In 1961, Ken Grubbs, Lee Cherry, Walt Harber, and Jim Briscoe, all of whom lived in Monroe, GA, requested and received permission from the City of Monroe to fill and grade the city dump to create a dirt strip for general aviation operations. This was the origin of the current Monroe Airport. After completion of the strip, Ken was made the first Airport Commissioner. At Ken’s urging, the club conducted periodic operations at Monroe, as well as other sites, as suburban development was beginning to encroach upon  Parkaire. McCollum Airport in Cobb County was also a temporary operations site, but Monroe showed more promise for the long-term future of the club.

During the mid-sixties, MGSA finally relocated to Monroe Airport, it’s current operating site. A hanger was available at Gunn Field in Dekalb County as that airport was closing for suburban redevelopment. Members acquired and moved the hanger to Monroe, where it was re-erected and became the club’s base. The club now uses this hanger (the Silver Hanger) for it’s operations. Duane Eisenbeiss, a United pilot based in Atlanta, and Jim Satterfield joined the club in this period and added strong enthusiasm to club operations. Both introduced many new pilots to soaring, Duane in his two-seat Pratt-Read, and Jim in the club LK-10A. The GLERC Soaring Club, sponsored by Lockheed-Georgia in Marietta, also recognized Monroe as a good site and relocated there.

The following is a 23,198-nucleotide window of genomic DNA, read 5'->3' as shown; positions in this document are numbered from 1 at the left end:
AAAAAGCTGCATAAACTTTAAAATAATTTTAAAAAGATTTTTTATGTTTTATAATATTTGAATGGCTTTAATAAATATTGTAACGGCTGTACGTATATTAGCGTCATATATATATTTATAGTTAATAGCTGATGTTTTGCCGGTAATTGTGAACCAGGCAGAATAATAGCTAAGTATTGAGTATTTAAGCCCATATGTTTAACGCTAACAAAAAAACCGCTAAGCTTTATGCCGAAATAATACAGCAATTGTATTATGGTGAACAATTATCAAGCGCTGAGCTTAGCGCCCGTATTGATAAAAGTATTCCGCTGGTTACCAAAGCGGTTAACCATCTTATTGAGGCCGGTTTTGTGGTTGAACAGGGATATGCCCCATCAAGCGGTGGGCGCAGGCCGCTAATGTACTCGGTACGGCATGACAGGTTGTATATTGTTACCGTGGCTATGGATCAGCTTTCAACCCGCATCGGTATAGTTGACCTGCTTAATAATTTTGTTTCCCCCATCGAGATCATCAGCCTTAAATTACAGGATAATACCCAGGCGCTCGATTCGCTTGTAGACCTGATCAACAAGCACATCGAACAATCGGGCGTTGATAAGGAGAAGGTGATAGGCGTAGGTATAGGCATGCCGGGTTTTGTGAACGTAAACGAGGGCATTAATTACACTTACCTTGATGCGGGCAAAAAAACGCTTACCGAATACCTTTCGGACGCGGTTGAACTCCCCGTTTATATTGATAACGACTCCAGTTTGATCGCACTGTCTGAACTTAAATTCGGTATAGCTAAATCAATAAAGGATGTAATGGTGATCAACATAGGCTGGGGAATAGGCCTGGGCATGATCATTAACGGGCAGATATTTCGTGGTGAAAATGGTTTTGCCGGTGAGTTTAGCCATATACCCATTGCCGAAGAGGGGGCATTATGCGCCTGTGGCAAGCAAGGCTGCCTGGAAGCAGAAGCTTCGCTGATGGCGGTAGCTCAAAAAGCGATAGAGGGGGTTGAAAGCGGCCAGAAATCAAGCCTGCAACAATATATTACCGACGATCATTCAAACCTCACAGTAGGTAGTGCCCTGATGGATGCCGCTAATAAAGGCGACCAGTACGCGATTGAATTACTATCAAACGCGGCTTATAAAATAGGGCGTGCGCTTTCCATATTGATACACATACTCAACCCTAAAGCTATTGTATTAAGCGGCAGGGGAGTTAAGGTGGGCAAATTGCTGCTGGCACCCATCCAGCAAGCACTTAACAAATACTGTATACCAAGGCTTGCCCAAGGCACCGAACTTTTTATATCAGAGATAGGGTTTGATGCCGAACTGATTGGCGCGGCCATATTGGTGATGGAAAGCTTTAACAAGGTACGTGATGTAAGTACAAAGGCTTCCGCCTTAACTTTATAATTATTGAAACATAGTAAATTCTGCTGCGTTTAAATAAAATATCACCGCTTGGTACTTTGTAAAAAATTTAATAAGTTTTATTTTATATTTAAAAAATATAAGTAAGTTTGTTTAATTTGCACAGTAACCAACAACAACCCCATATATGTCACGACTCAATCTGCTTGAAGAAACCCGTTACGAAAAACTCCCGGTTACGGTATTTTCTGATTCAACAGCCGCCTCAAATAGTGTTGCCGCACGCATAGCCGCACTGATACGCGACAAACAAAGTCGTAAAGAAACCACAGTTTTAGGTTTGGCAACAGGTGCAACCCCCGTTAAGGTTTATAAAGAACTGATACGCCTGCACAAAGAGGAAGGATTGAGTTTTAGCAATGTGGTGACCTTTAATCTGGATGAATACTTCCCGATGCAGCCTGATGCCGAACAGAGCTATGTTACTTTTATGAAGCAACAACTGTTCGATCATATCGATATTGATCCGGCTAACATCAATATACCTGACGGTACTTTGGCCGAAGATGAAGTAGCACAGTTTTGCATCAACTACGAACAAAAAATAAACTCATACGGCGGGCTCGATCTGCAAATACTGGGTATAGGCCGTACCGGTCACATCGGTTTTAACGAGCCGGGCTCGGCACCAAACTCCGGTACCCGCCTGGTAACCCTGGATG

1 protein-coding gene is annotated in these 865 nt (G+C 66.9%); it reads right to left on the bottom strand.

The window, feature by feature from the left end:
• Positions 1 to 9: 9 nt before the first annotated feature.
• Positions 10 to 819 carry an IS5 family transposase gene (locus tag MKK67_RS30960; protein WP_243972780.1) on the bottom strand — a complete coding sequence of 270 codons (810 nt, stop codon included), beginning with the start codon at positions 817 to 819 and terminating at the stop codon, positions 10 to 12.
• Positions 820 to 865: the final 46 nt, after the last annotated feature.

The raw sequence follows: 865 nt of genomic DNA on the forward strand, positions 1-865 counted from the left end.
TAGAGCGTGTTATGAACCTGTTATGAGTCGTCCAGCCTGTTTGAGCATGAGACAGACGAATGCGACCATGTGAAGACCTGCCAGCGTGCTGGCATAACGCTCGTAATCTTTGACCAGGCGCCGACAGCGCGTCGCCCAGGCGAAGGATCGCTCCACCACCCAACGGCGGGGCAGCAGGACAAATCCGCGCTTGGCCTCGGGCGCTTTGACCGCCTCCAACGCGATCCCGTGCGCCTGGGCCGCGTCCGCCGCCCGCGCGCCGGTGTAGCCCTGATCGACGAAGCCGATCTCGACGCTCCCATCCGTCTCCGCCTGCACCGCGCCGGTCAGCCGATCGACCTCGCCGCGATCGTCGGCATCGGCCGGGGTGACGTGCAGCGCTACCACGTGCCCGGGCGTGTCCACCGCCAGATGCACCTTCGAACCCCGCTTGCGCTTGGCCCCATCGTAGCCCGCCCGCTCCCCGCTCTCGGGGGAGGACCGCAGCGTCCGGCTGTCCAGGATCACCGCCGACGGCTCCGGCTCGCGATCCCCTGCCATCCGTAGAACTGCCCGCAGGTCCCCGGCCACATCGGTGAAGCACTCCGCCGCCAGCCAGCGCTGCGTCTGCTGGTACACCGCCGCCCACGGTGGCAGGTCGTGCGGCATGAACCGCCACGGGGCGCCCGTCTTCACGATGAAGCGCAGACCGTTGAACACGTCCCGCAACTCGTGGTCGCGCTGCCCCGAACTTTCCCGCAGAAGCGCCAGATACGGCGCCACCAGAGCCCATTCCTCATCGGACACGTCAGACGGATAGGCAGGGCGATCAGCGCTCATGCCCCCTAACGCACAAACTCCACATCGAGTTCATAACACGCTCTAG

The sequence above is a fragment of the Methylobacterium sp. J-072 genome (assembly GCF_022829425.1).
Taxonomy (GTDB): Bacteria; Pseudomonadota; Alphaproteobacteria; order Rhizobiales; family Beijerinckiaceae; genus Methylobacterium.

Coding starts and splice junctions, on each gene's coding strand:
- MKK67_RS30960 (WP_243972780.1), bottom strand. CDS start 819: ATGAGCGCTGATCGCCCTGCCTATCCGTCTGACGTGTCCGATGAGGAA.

Following the move to Monroe, MGSA grew to the point it was able to afford its’ first towplane, a Stinson L-5. Later, the club’s first single-seat sailplane, a Schweizer 1-26, was purchased from T. I. Weston of Columbia, SC. In 1969, the LK-10A was sold to MGSA member Charlie Sparks. With the proceeds, a wooden Schleicher Ka-8B was purchased from the Memphis Soaring Club. Charlie Sparks subsequently converted the  LK-10A back to its’ original World War II trainer “bunny-nose” configuration.